Disease eradication timelines, U.S. aid budget restrictions, and United Nations self-censorship on climate change. This week in development:
The incoming head of the European Commission unveiled her team on Tuesday, including the officials who will lead the commission's development and humanitarian work. Ursula von der Leyen, the former German defense minister who will head the European Commission for five years starting Nov. 1, announced that former Finnish finance minister Jutta Urpilainen will lead the European Union’s development policy, and Slovenia’s ambassador to the EU, Janez Lenarčič, will take the helm of the crisis management portfolio, which oversees humanitarian policy. The appointments — which will still require confirmation by the European Parliament — were generally well-received. One commission official expressed relief that another rumored candidate for the humanitarian post, a nominee from Hungary who has pushed for a focus on stopping irregular migration, did not move forward. Von der Leyen has tasked Urpilainen with helping to create “a new comprehensive strategy for Africa” and to build “a partnership of equals and mutual interest.” Søren Peter Andreasen, general manager of the body representing European Development Finance Institutions in Brussels, told Devex that, “a progressive Nordic commissioner is a very good starting point for leading this agenda.”
U.S. foreign aid agencies are still dealing with funding restrictions imposed by the White House Office of Management and Budget, even though they managed to push back against an effort by that office to “rescind” billions of dollars in aid funding last month. The U.S. Agency for International Development and State Department currently gains access to 25% of the funding contained in several accounts each week. The restriction is seen as an effort by OMB to prevent what White House budget hawks consider wasteful spending at the end of the fiscal year. Many in the aid community say the policies have only introduced greater confusion. In Central America, the Trump administration’s decision to cut funding has caused programs to scale back or shut down. Some U.S.-funded organizations have had to lay off dozens of — mostly local — staff, Teresa Welsh reports for Devex from Guatemala. The political outlook for aid inside the administration remains murky. Last week Politico reported on a draft memo outlining the results of a foreign assistance review, which called for focusing aid efforts on America’s “friends,” and pulling back multilateral assistance. That review was believed to be closely associated with John Bolton, the former national security adviser, who was fired by U.S. President Donald Trump on Tuesday.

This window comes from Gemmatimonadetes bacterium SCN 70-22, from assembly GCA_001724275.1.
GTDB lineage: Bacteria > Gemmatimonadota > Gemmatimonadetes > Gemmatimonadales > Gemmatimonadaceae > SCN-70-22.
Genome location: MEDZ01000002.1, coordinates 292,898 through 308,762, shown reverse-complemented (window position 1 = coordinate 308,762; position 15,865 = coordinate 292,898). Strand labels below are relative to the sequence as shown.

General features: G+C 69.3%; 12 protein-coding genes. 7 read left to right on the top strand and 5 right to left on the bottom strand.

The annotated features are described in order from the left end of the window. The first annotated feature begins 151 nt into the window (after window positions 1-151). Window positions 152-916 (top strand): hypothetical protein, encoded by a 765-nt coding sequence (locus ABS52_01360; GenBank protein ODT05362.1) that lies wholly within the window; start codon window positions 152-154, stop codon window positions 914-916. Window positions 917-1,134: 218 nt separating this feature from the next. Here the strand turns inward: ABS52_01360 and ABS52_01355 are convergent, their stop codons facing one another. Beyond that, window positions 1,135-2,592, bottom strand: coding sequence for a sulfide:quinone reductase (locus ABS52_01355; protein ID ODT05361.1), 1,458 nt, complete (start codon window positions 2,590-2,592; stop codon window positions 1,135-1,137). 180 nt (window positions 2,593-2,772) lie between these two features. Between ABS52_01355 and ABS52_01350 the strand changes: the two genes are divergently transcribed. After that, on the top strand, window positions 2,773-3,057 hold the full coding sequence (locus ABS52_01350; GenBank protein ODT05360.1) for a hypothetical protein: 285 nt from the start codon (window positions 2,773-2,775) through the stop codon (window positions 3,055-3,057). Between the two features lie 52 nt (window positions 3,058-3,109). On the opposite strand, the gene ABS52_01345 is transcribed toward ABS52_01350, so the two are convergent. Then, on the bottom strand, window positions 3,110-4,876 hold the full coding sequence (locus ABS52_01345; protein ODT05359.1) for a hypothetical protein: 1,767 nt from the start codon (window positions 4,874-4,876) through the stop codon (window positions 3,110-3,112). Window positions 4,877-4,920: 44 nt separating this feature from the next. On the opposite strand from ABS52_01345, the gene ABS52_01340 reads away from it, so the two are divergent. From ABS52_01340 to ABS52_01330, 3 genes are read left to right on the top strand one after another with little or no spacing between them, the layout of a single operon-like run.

The World Health Organization is at the center of another debate over whether or not the world can eradicate malaria by 2050. On Sunday, the Lancet Commission on malaria eradication, a panel of 26 experts, published a report calling the elimination of the disease “ambitious, achievable, and necessary.” Devex spoke to the head of the commission, Richard Feachem, who argued that “having an aggressive timeline, setting a date, being committed to it, actually encourages donors” to fund the cause. Two weeks earlier the World Health Organization Strategic Advisory Group on Malaria Eradication sent a different message. “We are very aware that setting dates when we have no evidence for them or setting unreasonable expectations can result in frustration and backlashes. And we don't want to do that,” said Pedro Alonso, director of WHO's global malaria program. Both reports arrived ahead of this week’s WHO-hosted forum, “Rising to the challenge of malaria eradication,” where participants were expected to debate the merits of setting eradication timelines.
The International Organization for Migration is censoring program documents out of concern they might be seen to conflict with Trump administration policies and priorities, according to leaked emails obtained by the Guardian. An IOM official based in the U.S. wrote to colleagues that documents related to programs funded by the State Department’s bureau of population, refugees, and migration, “must not be in conflict with current [U.S. government] political sensitivities.” The U.S. government provides roughly a quarter of IOM’s budget, $18 million of which comes from PRM, according to the Guardian. The U.N. agency’s relationship with the Trump administration was already rocky, after member states rejected America’s nominee to lead the IOM last year — for the first time since the 1960s. “The irony is that under its previous (and American) director-general, IOM invested hugely in an effort to become the leading international voice on the issue of 'climate migration’,” Jeff Crisp, a research associate at Oxford University’s Refugee Studies Centre, wrote on Twitter.
Update, Sept. 12, 2019: This article has been updated to clarify the identity of the source discussing the humanitarian post appointee.